, , , ,


If there’s one thing the British should excel at, it’s exercising indoors. Goodness knows we haven’t got the weather to do it outside.

This was recently hammered home when, after days of psychological preparation, I finally decided to go jogging. It’s not a practice that comes naturally to me – throw me into a swimming pool and I’ll splash around quite happily, but the idea of plodding around the pavements of Cardiff, swigging energy drinks and dodging dog mess, fills me with dread. On the plus side, it doesn’t require any specialised equipment, I can start the moment I step outside the front door and, most importantly, it’s free.

Having worked myself up to it, I was a bit disappointed to open the door and find it had started raining. Within minutes the gutters were overflowing and the pavements were choked with standing water.

No problem, I told myself – I’ll go tomorrow. Except it rained the next day. And the next. By the time we had an evening of fine weather, I’d given up and decided to stay in with a drink and a movie instead.

With weather like this it’s no wonder Britain leads Europe in the obesity stakes, yet we cling to this bizarre insistence that healthy, life affirming exercise has to take place outside, no matter what the weather.

Fun times

Take school PE lessons. I remember rugby matches where the biggest challenge of the game was finding the ball beneath several feet of snow, or interminable games of football that rendered both teams indistinguishable beneath thick coats of mud that had to be endured for the rest of the day.

My solution to these problems was to skip PE altogether, find an empty classroom and read. I wasn’t against the idea of exercise but I saw no reason to put myself through such misery for the sake of a few calories. If we had only had a gym at school, I might be a veritable He-Man by now.

I can’t help thinking this is a disastrous oversight in our cultural makeup. Just think of all the great British inventions that have come about due to our climate – covered shopping arcades, the thermos flask, cozy pub lounges and hot rum toddies. Bold attempts, all of them, to make the most of the fact that nature is not on our side.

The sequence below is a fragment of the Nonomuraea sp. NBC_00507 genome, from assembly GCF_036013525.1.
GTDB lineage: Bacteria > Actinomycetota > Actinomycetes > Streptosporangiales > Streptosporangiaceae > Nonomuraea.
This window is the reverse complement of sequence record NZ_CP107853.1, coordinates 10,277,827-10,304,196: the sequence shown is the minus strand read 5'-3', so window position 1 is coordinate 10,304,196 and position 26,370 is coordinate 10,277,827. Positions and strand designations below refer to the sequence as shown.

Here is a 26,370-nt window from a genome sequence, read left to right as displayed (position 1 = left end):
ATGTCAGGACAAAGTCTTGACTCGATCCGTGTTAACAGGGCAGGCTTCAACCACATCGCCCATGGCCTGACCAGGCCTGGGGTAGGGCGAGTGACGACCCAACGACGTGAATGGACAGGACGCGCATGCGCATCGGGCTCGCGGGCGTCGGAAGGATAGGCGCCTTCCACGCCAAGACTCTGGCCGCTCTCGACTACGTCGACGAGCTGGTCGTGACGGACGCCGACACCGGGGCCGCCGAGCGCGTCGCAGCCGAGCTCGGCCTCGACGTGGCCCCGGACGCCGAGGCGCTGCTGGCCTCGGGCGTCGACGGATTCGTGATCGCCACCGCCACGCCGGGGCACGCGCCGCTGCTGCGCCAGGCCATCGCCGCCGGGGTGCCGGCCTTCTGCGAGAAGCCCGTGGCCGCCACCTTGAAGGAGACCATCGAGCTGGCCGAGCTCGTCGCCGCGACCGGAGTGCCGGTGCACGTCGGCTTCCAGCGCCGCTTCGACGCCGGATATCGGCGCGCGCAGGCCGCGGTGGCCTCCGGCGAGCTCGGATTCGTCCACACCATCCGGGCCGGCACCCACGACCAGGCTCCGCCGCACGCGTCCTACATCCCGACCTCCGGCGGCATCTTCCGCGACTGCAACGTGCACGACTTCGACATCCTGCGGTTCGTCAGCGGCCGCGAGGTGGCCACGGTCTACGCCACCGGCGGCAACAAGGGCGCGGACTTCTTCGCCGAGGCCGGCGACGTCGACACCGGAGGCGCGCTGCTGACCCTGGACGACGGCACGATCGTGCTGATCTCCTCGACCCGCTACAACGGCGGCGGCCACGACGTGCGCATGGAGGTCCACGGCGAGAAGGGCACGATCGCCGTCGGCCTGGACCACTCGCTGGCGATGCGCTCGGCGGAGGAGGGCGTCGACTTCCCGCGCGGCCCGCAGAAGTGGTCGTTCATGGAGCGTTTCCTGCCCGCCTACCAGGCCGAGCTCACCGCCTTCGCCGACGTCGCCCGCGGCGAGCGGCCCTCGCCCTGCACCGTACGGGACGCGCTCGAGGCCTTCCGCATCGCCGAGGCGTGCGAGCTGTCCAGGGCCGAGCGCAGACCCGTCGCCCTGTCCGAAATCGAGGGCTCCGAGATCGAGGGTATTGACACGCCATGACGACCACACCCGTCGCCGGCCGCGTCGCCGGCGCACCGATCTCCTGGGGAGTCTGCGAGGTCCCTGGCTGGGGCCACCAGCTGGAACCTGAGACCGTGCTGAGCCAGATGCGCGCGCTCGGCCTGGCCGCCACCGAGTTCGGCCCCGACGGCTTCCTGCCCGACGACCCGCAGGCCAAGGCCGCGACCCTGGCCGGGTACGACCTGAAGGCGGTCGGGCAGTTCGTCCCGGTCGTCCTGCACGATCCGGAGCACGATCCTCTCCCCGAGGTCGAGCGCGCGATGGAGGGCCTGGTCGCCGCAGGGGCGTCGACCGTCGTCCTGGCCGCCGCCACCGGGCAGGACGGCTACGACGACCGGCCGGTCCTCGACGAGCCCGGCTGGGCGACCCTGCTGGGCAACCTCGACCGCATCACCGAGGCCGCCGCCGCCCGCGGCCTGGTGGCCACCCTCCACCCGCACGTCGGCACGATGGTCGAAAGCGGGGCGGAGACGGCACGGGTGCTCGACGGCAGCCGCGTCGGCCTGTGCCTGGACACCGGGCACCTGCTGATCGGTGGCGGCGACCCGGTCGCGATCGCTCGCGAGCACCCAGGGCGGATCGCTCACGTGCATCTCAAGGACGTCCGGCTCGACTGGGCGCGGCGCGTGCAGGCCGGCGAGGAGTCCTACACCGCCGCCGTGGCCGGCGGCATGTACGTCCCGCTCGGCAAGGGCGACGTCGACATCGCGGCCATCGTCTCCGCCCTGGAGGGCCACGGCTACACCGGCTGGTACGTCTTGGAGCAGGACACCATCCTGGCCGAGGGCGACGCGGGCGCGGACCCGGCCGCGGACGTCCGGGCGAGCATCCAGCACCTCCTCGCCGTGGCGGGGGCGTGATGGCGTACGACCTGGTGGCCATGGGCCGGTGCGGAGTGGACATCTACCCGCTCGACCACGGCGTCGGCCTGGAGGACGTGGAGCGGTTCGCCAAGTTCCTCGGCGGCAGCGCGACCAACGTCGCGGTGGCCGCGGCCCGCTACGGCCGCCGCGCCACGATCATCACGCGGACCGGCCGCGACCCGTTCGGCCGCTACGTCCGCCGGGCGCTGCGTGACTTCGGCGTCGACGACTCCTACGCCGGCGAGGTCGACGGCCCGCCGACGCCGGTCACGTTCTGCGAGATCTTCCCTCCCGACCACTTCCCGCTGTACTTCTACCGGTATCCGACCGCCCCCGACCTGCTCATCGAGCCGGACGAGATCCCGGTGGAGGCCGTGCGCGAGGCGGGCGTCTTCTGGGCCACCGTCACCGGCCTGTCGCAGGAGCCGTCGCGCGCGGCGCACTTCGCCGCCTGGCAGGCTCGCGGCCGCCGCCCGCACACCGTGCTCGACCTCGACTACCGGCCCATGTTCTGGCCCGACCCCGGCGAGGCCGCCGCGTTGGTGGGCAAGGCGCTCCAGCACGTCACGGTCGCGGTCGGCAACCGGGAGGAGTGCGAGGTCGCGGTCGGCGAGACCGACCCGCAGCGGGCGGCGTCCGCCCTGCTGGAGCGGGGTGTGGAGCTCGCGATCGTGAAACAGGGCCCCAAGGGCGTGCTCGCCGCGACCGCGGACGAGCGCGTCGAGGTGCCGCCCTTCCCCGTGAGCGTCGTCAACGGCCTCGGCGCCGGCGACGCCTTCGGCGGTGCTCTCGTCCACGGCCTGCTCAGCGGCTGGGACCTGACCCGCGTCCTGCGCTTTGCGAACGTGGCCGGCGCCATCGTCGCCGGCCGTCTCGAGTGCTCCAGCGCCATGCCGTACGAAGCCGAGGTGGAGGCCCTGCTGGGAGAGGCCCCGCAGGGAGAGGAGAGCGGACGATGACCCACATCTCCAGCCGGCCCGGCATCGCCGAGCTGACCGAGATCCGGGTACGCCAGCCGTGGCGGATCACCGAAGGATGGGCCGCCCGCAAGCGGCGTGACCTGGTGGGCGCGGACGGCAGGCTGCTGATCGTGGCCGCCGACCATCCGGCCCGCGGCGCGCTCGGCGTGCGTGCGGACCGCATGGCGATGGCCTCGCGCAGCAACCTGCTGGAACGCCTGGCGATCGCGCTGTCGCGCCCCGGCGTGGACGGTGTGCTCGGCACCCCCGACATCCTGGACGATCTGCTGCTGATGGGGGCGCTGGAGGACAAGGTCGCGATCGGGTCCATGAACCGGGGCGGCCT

But why stop there? Let’s do everything indoors! Plans for Cardiff’s enclosed ski centre have been in development for years but I say we go the whole hog and build an indoor beach. It’s not as crazy as it sounds – the Japanese already have one, complete with salt water, palm trees and tropical fish. Can you imagine making the trip to Cardiff Bay on a bleak November morning to soak up the rays for a few hours and cool off with a dip in a simulated ocean? Or stretching out on warm sand with a cocktail and the latest John Grisham?

It would make great economic sense as well. With rising fuel prices and the increasing misery of airport security checks, travelling abroad is only going to get harder. Why slog all the way out to the Med when we can bring a bit of the Costa Tropical to Wales? It has to be warmer than the Bristol Channel.

Japan's Ocean Dome

Japan’s Ocean Dome

But perhaps we should start with the basics. Before we try recreating the Caribbean in Cardiff, let’s make sure there’s a friendly, expansive, well-equipped gym in every neighbourhood. An inviting, laid back kind of place where you’d be happy to while away some spare time, meeting friends and stretching your legs, without feeling like a hamster in a wheel.

At present, too many gyms are heartless, overlit dungeons crammed with whirring machinery, and the only people who visit regularly are those who absolutely have to – the annoyingly toned and the chronically unhealthy. And could someone please explain to me why these places spend a fortune mounting plasma screens on their walls, only to play an endless stream of daytime television with the sound switched off? Not that you would be able to hear anything over the thumping dance music that invariably accompanies any workout. It may be an effective system, but where’s the joy?

Wouldn’t it be better to throw in a little mood lighting, some artwork on the walls and a lounge where we could feel free to catch our breath, buy a drink and chat with our fellow indoor athletes instead of rushing from one self-inflicted hardship to the next?

Maybe then, when we’ve all got used to the idea of actually enjoying exercise, we’ll be ready to spoil ourselves with something a bit more exotic. And just think – we’ll already have our beach bodies.

Originally a men’s lead article for the Western Mail’s WM Magazine.